Immediate successes may be hiding long-term resiliency challenges.
In late April and early May, during the early days of Virginia’s COVID-19 shutdown, Housing Virginia and the Virginia Housing Alliance interviewed 23 CEOs of nonprofit housing and homeless service providers in the Richmond region. The interviews were the first phase of an effort to understand how the pandemic is affecting these organizations and their clients. We’ll obtain a second phase of data in August through surveys and additional interviews.
The goals are two-fold. First, we need to understand the pandemic’s impacts on our nonprofit housing delivery system so funders and other partners can devise strategies to address increased demand for services. Second, we must also ensure that organizations are not “lost” and the delivery system is not permanently diminished.
We want to be sure the industry will come out of the pandemic as strong as it was at the outset. With the pandemic now likely to continue for many more months, this concern is even more urgent.
What did Housing Virginia hear from providers? Their messages were remarkably consistent:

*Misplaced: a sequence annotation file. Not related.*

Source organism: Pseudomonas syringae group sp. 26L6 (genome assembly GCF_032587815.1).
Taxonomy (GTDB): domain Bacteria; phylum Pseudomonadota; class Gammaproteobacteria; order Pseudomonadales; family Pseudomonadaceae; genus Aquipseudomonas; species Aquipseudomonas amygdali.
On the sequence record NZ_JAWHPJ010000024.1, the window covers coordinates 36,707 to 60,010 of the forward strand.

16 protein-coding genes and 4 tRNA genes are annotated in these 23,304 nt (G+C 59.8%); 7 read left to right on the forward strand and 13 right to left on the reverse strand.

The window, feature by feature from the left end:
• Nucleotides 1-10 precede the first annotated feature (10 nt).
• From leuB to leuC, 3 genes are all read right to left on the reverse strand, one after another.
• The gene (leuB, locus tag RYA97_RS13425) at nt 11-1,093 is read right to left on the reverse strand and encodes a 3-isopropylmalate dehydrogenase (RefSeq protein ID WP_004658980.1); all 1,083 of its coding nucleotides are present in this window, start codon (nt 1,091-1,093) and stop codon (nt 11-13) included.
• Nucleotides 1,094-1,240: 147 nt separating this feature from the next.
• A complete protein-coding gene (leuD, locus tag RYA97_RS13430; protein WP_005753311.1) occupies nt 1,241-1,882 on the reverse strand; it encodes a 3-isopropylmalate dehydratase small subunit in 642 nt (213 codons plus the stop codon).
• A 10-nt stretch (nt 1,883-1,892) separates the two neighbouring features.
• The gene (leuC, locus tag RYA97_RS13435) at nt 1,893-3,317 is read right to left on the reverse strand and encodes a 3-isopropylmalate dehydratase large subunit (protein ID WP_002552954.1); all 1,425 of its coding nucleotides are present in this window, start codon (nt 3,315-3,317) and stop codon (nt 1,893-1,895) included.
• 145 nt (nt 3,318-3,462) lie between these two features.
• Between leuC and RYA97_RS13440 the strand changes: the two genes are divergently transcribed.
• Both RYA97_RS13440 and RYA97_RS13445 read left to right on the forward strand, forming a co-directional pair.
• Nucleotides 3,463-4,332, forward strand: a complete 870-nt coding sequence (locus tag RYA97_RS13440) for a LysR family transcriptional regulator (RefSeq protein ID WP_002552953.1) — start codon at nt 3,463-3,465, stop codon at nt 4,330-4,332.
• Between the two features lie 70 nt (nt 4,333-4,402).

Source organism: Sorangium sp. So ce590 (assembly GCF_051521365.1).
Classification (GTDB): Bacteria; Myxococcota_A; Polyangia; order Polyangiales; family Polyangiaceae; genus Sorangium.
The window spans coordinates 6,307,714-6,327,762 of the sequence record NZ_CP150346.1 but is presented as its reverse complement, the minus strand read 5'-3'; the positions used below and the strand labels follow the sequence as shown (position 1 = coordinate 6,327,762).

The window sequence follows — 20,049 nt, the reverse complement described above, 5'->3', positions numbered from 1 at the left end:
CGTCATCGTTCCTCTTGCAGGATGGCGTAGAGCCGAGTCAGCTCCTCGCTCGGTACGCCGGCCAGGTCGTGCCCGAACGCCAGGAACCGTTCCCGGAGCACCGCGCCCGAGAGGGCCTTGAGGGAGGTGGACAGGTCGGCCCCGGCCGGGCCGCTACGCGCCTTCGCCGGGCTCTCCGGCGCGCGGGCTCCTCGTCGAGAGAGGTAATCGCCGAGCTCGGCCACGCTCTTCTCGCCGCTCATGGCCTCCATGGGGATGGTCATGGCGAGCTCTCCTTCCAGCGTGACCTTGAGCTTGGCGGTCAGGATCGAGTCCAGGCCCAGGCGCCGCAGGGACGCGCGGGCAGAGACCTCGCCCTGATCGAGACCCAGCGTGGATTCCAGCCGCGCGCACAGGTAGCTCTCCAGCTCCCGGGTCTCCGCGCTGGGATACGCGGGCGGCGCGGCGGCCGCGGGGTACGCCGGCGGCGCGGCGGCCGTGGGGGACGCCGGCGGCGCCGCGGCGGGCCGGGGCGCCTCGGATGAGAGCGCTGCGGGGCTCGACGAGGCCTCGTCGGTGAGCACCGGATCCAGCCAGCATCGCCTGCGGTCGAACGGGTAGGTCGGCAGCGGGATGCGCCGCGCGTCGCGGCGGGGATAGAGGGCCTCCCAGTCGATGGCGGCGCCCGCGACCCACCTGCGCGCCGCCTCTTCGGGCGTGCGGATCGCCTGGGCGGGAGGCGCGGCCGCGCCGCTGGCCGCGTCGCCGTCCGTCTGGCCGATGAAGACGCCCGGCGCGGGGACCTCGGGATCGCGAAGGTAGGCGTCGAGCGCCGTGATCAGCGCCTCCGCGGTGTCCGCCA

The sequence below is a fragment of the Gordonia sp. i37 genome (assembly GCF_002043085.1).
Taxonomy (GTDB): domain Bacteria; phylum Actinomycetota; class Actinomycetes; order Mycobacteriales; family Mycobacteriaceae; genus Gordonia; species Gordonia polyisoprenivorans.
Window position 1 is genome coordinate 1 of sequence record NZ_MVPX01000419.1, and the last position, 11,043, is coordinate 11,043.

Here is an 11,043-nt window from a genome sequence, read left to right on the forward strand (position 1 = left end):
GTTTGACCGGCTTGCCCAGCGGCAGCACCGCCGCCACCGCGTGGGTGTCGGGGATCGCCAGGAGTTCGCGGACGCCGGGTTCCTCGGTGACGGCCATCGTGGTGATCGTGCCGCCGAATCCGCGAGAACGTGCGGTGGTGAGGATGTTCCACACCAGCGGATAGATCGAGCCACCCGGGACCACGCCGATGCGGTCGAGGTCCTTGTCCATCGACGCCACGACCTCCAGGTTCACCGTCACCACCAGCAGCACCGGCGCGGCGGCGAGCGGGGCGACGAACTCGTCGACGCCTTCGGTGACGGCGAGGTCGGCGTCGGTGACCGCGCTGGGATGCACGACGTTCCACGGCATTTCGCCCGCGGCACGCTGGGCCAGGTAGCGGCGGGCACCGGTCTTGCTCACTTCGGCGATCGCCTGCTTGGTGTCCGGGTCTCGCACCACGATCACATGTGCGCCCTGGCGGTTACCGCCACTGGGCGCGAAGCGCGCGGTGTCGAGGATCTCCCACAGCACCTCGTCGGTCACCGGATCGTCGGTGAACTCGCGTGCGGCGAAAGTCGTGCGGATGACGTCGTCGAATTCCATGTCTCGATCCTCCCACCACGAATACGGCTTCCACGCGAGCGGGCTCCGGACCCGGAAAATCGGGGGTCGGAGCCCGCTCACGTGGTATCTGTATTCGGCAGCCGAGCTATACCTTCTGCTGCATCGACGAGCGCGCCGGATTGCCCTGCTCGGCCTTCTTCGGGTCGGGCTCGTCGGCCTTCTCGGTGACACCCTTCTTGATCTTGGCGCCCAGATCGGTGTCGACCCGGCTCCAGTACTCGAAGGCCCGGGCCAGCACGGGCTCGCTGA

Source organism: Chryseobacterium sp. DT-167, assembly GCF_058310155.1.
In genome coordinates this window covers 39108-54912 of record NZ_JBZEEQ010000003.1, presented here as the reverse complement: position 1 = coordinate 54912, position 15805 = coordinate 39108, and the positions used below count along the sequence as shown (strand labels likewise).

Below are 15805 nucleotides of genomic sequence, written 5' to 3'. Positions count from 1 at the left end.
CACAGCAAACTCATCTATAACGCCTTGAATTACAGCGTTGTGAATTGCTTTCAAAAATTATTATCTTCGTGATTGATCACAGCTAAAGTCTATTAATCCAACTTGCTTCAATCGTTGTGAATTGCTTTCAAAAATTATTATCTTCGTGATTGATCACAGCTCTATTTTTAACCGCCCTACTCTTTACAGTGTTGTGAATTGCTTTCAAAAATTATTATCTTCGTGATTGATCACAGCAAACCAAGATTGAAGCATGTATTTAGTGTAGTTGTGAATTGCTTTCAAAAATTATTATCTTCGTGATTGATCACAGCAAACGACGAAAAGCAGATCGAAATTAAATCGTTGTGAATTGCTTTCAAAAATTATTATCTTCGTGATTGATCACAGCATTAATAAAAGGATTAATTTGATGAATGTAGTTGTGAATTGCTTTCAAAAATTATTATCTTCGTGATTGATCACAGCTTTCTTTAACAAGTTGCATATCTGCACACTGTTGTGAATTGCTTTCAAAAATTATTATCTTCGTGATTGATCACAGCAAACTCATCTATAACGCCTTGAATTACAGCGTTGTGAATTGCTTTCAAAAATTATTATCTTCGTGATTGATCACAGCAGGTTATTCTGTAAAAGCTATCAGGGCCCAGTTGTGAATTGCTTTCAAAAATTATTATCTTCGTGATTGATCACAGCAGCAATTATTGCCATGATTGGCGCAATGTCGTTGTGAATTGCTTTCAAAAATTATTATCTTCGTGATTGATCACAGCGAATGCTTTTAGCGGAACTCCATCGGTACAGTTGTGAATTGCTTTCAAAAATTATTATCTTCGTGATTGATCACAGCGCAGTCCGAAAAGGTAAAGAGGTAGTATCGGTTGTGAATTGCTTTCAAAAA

- In the short run, CEOs reported being able to meet increased needs, and that their organizations remained financially stable.
- Programs and services for the homeless ramped up substantially to place individuals in safer places immediately. Collaboration among providers was unprecedented, and new approaches — including a massive relocation of homeless persons into motels — were invented and implemented in record time.
- Rental housing providers are seeing new demand for support services, but rent collections are staying stable. Rehab, repair, and weatherization services were severely constrained in the early days of the pandemic.
- When the conversation shifted to the long-term, CEOs offered a much bleaker assessment. There are serious concerns about a deep recession cutting corporate and individual giving, as well as funder fatigue as the pandemic continues and creates other issues.
- Housing providers are concerned that the pandemic may have delayed impacts on the ability of families to pay rent and mortgages.
- Among the largest concerns is loss of public support as state and local budgets are hammered by reduced taxes and fees.
Housing Virginia hopes to expand the project to include housing providers across the state in the coming weeks. Stay tuned.